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The total thermal conductivity Ctotal of an open celled foam actually consists of four components as noted below:

 

   Ctotal = Csolid ligaments + Cgas + Cgas convection + Cradiant

Where

   Csolid ligaments = the conductivity of the three-dimensional array of solid ligaments or struts that form the foam structure. This term is also often referred to as the "bulk thermal conductivity" of the foam. In most applications, particularly for metal foams used as heat exchangers, this is the quantitatively largest and most thermally dominant of the four components and has the following simplified equation form:

 

   Csolid ligaments = Csolid × relative density × .33

Where

   Csolid ligaments = direct thermal conductivity or bulk conductivity of the ligament array

   Csolid = conductivity of the solid material of the struts

   Relative density = % relative density in decimal form, i.e. 10% = .1

   .33 = coefficient representing the foam structure geometric or "tortuosity" factor.

 

It should be noted that the .33 coefficient is derived both from conductivity tests and conceptual analysis wherein the foam can be analogized to a three-dimensional orthogonal pin fin array. In this case is it obvious that one third of the pins or pin mass are oriented in each of the orthogonal x, y, and z directions.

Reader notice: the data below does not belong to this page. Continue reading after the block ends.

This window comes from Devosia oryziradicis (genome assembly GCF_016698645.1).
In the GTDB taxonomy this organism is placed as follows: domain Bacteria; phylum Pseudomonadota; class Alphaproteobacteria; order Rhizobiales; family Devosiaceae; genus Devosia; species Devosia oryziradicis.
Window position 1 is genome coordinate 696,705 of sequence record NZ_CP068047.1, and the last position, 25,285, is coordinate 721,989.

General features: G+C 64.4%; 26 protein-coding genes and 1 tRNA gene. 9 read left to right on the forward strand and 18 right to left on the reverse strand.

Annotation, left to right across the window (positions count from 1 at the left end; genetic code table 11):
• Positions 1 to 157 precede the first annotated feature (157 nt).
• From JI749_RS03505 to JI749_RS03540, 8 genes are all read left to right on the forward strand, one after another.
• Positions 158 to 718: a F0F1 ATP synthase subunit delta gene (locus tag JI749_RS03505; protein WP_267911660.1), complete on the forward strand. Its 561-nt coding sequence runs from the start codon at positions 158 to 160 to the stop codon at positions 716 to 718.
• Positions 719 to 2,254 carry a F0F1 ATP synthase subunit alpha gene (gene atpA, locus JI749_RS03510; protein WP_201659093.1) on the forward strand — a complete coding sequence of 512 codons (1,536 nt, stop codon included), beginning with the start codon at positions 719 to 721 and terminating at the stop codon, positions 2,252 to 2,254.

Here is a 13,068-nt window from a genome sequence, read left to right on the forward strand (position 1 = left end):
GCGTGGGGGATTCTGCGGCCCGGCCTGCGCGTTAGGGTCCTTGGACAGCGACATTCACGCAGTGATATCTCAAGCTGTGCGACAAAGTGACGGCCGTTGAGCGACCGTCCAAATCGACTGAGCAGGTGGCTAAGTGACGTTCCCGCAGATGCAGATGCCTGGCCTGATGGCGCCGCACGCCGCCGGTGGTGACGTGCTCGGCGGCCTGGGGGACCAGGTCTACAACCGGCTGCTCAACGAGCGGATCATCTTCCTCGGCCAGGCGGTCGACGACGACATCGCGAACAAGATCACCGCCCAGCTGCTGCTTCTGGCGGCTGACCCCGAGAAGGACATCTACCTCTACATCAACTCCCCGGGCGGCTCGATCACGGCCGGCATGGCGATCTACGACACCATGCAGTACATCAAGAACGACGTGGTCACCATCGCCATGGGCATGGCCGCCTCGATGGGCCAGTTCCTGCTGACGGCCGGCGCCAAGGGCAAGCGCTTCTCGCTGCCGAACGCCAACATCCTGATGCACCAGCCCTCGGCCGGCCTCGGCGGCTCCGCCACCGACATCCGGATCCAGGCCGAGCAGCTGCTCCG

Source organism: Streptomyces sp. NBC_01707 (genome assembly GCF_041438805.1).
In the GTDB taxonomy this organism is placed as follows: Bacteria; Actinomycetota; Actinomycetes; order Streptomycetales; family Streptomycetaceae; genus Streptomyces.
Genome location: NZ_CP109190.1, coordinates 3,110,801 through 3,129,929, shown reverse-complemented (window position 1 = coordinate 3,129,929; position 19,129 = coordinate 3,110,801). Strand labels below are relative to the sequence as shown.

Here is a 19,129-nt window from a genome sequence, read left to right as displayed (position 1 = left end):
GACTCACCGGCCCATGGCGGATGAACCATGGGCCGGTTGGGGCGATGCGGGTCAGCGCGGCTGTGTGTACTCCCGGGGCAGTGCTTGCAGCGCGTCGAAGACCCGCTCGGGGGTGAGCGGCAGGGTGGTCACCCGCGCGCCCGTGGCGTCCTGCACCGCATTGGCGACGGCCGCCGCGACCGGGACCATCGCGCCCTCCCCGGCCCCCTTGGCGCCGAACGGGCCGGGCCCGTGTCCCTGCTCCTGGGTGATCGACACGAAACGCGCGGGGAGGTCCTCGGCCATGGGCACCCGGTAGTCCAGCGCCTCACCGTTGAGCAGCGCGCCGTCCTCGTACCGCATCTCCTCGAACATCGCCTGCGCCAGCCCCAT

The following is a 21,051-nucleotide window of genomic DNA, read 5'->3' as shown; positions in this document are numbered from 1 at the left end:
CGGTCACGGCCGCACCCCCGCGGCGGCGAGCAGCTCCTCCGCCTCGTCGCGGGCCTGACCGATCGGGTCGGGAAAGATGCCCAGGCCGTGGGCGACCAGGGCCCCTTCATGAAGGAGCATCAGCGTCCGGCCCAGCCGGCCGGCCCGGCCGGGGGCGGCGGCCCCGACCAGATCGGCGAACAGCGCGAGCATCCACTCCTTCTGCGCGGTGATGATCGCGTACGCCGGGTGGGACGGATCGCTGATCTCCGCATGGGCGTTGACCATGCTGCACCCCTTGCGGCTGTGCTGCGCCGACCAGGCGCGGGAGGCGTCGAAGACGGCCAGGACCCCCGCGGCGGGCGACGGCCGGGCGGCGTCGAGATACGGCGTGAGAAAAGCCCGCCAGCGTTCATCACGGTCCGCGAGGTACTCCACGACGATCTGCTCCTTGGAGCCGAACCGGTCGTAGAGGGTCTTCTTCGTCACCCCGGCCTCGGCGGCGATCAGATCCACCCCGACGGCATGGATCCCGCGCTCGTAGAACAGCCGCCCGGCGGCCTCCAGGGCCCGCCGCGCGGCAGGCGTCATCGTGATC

It should also be noted that this equation is somewhat simplified, but is reasonably accurate, slightly conservative, and is more easily understood from a conceptual standpoint than some of the empirical equations that have been developed from various tests.

 

   Cgas = the bulk conductivity of any gas contained within the open-celled foam. It is usually a small contributor for metal foams, but can be a significant contributor with carbon or ceramic foams that have inherently low ligament material conductivity. Refer to the chart of carbon (RVC) foam conductivity to see a typical example of this effect.

 

   Cgas convection = the conductivity of any gas contained within the cells and which can circulate within the foam or within the individual foam cells. Again, this is also a small contributor for metal foams, but can become significant when dealing with carbon or ceramic foams used as insulation. In such cases, small pore size 80 − 100 PPI foams are used to suppress this effect simply by increasing the foam specific surface area and gas flow pressure drop to the point where convection flow is effectively prevented.

 

   Cradiant = the Infra-red electromagnetic radiation that transmits through the open apertures of the foam. This conductivity element is only of importance if the temperatures are very high and typically does not come into play unless the foam is being used as high temperature insulation. In such cases, the smallest pore size foam is typically used to suppress the view factor and increase the optical opacity of the foam.